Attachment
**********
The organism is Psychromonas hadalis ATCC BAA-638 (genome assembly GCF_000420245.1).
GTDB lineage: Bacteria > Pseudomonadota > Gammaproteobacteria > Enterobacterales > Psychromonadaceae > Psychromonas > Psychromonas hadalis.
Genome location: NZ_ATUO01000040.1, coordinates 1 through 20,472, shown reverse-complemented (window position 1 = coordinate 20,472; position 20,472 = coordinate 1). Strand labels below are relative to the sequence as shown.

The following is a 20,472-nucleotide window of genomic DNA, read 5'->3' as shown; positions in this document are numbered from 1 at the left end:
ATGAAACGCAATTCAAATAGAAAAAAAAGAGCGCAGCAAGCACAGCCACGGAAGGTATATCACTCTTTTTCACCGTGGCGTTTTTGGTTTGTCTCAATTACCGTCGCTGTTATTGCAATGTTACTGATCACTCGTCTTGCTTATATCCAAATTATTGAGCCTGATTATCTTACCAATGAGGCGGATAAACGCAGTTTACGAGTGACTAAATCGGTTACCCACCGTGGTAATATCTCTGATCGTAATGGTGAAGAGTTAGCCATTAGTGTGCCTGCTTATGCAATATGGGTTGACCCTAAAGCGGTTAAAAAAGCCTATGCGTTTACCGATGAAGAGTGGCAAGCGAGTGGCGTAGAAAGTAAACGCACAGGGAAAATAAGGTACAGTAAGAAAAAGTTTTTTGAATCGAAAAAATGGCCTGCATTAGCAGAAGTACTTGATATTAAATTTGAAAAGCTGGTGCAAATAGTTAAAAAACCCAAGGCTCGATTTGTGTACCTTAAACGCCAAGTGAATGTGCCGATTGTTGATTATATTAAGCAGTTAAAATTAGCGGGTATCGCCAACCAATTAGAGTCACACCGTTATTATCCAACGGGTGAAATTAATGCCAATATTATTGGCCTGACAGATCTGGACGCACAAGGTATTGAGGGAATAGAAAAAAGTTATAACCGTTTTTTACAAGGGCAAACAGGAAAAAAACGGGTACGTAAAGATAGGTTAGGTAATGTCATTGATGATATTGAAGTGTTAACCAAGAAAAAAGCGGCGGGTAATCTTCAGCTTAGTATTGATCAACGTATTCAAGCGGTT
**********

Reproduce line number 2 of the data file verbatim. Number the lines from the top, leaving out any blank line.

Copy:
GTDB lineage: Bacteria > Pseudomonadota > Gammaproteobacteria > Enterobacterales > Psychromonadaceae > Psychromonas > Psychromonas hadalis.